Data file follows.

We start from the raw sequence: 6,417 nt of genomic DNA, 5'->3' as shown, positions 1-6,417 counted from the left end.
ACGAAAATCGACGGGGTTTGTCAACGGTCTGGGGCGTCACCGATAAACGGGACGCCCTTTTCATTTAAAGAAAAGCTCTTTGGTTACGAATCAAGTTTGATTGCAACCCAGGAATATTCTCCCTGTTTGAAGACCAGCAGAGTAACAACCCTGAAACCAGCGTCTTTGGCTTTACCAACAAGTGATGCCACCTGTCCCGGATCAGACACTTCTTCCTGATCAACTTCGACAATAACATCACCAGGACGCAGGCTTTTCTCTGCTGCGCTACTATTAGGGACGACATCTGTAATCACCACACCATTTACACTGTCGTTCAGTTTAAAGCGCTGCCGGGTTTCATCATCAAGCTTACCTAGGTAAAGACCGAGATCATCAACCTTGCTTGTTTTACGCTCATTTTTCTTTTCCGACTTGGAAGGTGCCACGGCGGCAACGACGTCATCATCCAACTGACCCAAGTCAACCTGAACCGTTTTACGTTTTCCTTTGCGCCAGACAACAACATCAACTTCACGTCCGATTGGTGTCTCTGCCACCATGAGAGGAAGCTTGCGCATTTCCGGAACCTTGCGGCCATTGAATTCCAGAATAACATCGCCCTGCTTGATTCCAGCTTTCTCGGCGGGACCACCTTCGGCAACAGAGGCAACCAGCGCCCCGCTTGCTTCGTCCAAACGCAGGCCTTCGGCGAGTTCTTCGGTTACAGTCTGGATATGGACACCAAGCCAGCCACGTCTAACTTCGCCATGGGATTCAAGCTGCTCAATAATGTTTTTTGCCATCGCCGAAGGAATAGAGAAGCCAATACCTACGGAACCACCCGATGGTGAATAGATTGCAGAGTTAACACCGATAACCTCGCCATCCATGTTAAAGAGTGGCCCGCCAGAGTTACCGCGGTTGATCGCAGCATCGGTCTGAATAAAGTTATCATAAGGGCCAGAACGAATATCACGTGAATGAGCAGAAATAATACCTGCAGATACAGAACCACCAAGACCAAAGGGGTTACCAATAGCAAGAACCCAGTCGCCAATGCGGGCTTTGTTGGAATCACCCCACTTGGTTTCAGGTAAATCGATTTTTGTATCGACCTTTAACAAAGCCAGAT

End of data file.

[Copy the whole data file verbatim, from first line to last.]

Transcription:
We start from the raw sequence: 6,417 nt of genomic DNA, 5'->3' as shown, positions 1-6,417 counted from the left end.
ACGAAAATCGACGGGGTTTGTCAACGGTCTGGGGCGTCACCGATAAACGGGACGCCCTTTTCATTTAAAGAAAAGCTCTTTGGTTACGAATCAAGTTTGATTGCAACCCAGGAATATTCTCCCTGTTTGAAGACCAGCAGAGTAACAACCCTGAAACCAGCGTCTTTGGCTTTACCAACAAGTGATGCCACCTGTCCCGGATCAGACACTTCTTCCTGATCAACTTCGACAATAACATCACCAGGACGCAGGCTTTTCTCTGCTGCGCTACTATTAGGGACGACATCTGTAATCACCACACCATTTACACTGTCGTTCAGTTTAAAGCGCTGCCGGGTTTCATCATCAAGCTTACCTAGGTAAAGACCGAGATCATCAACCTTGCTTGTTTTACGCTCATTTTTCTTTTCCGACTTGGAAGGTGCCACGGCGGCAACGACGTCATCATCCAACTGACCCAAGTCAACCTGAACCGTTTTACGTTTTCCTTTGCGCCAGACAACAACATCAACTTCACGTCCGATTGGTGTCTCTGCCACCATGAGAGGAAGCTTGCGCATTTCCGGAACCTTGCGGCCATTGAATTCCAGAATAACATCGCCCTGCTTGATTCCAGCTTTCTCGGCGGGACCACCTTCGGCAACAGAGGCAACCAGCGCCCCGCTTGCTTCGTCCAAACGCAGGCCTTCGGCGAGTTCTTCGGTTACAGTCTGGATATGGACACCAAGCCAGCCACGTCTAACTTCGCCATGGGATTCAAGCTGCTCAATAATGTTTTTTGCCATCGCCGAAGGAATAGAGAAGCCAATACCTACGGAACCACCCGATGGTGAATAGATTGCAGAGTTAACACCGATAACCTCGCCATCCATGTTAAAGAGTGGCCCGCCAGAGTTACCGCGGTTGATCGCAGCATCGGTCTGAATAAAGTTATCATAAGGGCCAGAACGAATATCACGTGAATGAGCAGAAATAATACCTGCAGATACAGAACCACCAAGACCAAAGGGGTTACCAATAGCAAGAACCCAGTCGCCAATGCGGGCTTTGTTGGAATCACCCCACTTGGTTTCAGGTAAATCGATTTTTGTATCGACCTTTAACAAAGCCAGAT